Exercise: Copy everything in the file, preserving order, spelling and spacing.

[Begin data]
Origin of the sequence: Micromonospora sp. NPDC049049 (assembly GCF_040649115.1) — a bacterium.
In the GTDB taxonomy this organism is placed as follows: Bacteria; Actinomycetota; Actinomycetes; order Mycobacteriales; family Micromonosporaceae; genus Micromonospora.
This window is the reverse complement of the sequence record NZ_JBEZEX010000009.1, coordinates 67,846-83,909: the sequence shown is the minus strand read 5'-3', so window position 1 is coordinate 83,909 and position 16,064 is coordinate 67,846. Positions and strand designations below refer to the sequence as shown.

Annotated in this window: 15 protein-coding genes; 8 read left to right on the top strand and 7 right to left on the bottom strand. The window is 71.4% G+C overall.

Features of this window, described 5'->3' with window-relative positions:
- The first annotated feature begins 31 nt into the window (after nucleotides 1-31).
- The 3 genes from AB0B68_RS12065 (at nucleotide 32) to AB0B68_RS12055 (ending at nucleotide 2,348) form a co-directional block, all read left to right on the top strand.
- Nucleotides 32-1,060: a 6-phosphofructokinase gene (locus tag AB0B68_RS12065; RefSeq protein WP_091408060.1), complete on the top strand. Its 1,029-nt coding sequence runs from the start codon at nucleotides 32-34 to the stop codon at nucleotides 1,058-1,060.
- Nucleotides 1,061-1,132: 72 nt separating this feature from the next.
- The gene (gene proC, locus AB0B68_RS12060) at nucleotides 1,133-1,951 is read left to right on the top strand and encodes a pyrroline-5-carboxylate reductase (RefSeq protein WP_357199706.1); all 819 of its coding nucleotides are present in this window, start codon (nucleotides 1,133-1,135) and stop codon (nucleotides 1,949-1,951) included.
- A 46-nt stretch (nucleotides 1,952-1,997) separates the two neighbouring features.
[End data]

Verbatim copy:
Origin of the sequence: Micromonospora sp. NPDC049049 (assembly GCF_040649115.1) — a bacterium.
In the GTDB taxonomy this organism is placed as follows: Bacteria; Actinomycetota; Actinomycetes; order Mycobacteriales; family Micromonosporaceae; genus Micromonospora.
This window is the reverse complement of the sequence record NZ_JBEZEX010000009.1, coordinates 67,846-83,909: the sequence shown is the minus strand read 5'-3', so window position 1 is coordinate 83,909 and position 16,064 is coordinate 67,846. Positions and strand designations below refer to the sequence as shown.

Annotated in this window: 15 protein-coding genes; 8 read left to right on the top strand and 7 right to left on the bottom strand. The window is 71.4% G+C overall.

Features of this window, described 5'->3' with window-relative positions:
- The first annotated feature begins 31 nt into the window (after nucleotides 1-31).
- The 3 genes from AB0B68_RS12065 (at nucleotide 32) to AB0B68_RS12055 (ending at nucleotide 2,348) form a co-directional block, all read left to right on the top strand.
- Nucleotides 32-1,060: a 6-phosphofructokinase gene (locus tag AB0B68_RS12065; RefSeq protein WP_091408060.1), complete on the top strand. Its 1,029-nt coding sequence runs from the start codon at nucleotides 32-34 to the stop codon at nucleotides 1,058-1,060.
- Nucleotides 1,061-1,132: 72 nt separating this feature from the next.
- The gene (gene proC, locus AB0B68_RS12060) at nucleotides 1,133-1,951 is read left to right on the top strand and encodes a pyrroline-5-carboxylate reductase (RefSeq protein WP_357199706.1); all 819 of its coding nucleotides are present in this window, start codon (nucleotides 1,133-1,135) and stop codon (nucleotides 1,949-1,951) included.
- A 46-nt stretch (nucleotides 1,952-1,997) separates the two neighbouring features.